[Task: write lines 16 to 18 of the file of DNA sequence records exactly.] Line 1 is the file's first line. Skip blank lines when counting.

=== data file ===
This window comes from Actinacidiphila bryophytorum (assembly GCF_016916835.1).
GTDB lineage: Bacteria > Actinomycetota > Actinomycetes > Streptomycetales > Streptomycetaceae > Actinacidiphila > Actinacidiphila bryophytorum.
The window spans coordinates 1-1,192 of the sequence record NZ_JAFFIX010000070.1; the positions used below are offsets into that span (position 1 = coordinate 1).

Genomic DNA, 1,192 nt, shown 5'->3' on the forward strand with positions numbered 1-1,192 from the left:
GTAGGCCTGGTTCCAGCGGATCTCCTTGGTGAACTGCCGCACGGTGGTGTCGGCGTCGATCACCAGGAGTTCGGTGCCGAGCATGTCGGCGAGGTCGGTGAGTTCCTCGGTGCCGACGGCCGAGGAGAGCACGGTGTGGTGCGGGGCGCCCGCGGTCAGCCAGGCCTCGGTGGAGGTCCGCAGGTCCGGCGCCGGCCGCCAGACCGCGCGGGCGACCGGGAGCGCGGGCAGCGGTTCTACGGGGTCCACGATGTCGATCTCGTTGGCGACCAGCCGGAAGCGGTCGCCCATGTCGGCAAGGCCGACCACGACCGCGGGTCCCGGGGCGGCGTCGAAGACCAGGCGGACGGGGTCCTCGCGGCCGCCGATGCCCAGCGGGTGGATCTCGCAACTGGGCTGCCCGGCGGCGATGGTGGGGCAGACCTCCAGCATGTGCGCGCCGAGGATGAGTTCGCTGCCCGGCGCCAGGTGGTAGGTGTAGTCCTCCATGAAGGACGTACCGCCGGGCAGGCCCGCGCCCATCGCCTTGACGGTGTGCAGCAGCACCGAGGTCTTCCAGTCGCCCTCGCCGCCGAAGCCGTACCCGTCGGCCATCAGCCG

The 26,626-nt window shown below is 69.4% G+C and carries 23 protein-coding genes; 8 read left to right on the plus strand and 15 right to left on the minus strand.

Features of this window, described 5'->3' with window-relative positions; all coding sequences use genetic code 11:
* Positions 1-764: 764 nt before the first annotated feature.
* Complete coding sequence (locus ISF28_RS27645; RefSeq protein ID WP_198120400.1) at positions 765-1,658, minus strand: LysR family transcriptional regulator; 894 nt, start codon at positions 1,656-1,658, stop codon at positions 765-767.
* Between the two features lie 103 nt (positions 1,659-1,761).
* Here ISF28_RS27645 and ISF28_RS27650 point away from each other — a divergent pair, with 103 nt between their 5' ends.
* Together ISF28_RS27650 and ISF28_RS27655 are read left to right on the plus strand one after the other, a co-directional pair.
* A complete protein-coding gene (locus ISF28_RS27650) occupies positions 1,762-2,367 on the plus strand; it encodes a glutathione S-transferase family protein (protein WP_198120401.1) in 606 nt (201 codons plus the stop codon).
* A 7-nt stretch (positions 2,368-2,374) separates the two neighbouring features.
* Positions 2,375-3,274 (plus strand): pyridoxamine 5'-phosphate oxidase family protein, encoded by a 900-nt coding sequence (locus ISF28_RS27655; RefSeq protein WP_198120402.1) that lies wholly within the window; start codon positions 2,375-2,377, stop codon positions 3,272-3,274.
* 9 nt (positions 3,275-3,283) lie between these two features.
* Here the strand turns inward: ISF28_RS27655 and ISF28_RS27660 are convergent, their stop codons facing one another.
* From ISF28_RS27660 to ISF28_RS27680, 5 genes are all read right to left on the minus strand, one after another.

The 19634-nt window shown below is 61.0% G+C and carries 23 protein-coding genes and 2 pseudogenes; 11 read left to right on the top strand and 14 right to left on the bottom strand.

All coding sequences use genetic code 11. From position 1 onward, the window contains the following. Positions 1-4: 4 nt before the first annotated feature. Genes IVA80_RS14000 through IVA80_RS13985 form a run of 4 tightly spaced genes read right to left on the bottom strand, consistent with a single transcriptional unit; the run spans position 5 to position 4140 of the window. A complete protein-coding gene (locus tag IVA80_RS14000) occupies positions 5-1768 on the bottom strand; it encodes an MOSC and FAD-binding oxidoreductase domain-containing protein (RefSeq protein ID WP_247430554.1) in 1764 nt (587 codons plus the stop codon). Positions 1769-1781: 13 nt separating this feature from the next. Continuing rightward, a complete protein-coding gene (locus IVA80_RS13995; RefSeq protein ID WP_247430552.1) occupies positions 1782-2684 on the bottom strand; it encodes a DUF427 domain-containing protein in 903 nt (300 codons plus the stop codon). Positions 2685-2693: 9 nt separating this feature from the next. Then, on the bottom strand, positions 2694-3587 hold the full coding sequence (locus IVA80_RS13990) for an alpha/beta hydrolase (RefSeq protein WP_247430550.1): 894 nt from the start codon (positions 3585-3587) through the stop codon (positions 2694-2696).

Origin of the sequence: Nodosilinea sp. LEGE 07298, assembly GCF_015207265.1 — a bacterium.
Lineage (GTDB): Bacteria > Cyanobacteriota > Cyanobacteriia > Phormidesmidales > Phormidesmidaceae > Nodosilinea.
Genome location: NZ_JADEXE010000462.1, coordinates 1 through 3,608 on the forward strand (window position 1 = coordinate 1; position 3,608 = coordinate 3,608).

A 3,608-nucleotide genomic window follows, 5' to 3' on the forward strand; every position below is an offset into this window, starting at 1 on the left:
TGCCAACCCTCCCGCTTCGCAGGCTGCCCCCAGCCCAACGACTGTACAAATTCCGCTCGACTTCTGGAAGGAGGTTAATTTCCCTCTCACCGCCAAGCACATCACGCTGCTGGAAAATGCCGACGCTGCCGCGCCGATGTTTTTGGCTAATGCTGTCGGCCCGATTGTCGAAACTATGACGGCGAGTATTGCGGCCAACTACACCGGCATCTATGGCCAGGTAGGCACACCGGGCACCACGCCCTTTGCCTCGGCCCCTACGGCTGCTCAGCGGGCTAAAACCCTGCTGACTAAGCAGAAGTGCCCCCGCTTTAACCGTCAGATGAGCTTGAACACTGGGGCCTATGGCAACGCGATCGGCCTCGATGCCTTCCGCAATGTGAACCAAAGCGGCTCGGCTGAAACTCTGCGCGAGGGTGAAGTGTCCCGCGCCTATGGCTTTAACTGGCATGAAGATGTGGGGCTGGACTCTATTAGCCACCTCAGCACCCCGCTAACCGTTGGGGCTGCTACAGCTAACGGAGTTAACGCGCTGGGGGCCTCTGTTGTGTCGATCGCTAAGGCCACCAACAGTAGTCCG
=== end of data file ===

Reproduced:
* 9 nt (positions 3,275-3,283) lie between these two features.
* Here the strand turns inward: ISF28_RS27655 and ISF28_RS27660 are convergent, their stop codons facing one another.
* From ISF28_RS27660 to ISF28_RS27680, 5 genes are all read right to left on the minus strand, one after another.